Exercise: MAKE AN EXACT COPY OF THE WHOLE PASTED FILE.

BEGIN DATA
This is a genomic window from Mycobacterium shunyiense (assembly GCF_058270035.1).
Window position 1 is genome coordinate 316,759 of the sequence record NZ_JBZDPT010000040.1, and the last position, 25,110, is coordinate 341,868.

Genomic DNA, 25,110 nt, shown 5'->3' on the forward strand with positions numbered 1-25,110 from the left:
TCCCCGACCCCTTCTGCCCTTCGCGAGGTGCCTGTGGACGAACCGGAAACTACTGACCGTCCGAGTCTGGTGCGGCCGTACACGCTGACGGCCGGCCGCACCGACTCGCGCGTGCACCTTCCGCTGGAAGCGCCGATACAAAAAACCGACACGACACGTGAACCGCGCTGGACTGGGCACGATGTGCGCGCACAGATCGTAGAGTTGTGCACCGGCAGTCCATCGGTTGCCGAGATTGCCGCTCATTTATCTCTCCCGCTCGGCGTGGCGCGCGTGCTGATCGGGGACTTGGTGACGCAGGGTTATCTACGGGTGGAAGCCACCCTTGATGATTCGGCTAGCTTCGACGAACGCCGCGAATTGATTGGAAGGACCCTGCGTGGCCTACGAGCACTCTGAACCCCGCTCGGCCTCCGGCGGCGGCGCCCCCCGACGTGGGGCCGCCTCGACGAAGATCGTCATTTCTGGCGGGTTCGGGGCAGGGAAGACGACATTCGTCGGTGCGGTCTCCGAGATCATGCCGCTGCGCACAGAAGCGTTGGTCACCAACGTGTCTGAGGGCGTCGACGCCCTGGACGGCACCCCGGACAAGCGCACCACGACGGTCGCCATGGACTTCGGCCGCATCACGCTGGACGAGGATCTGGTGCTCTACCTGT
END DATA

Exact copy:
This is a genomic window from Mycobacterium shunyiense (assembly GCF_058270035.1).
Window position 1 is genome coordinate 316,759 of the sequence record NZ_JBZDPT010000040.1, and the last position, 25,110, is coordinate 341,868.

Genomic DNA, 25,110 nt, shown 5'->3' on the forward strand with positions numbered 1-25,110 from the left:
TCCCCGACCCCTTCTGCCCTTCGCGAGGTGCCTGTGGACGAACCGGAAACTACTGACCGTCCGAGTCTGGTGCGGCCGTACACGCTGACGGCCGGCCGCACCGACTCGCGCGTGCACCTTCCGCTGGAAGCGCCGATACAAAAAACCGACACGACACGTGAACCGCGCTGGACTGGGCACGATGTGCGCGCACAGATCGTAGAGTTGTGCACCGGCAGTCCATCGGTTGCCGAGATTGCCGCTCATTTATCTCTCCCGCTCGGCGTGGCGCGCGTGCTGATCGGGGACTTGGTGACGCAGGGTTATCTACGGGTGGAAGCCACCCTTGATGATTCGGCTAGCTTCGACGAACGCCGCGAATTGATTGGAAGGACCCTGCGTGGCCTACGAGCACTCTGAACCCCGCTCGGCCTCCGGCGGCGGCGCCCCCCGACGTGGGGCCGCCTCGACGAAGATCGTCATTTCTGGCGGGTTCGGGGCAGGGAAGACGACATTCGTCGGTGCGGTCTCCGAGATCATGCCGCTGCGCACAGAAGCGTTGGTCACCAACGTGTCTGAGGGCGTCGACGCCCTGGACGGCACCCCGGACAAGCGCACCACGACGGTCGCCATGGACTTCGGCCGCATCACGCTGGACGAGGATCTGGTGCTCTACCTGT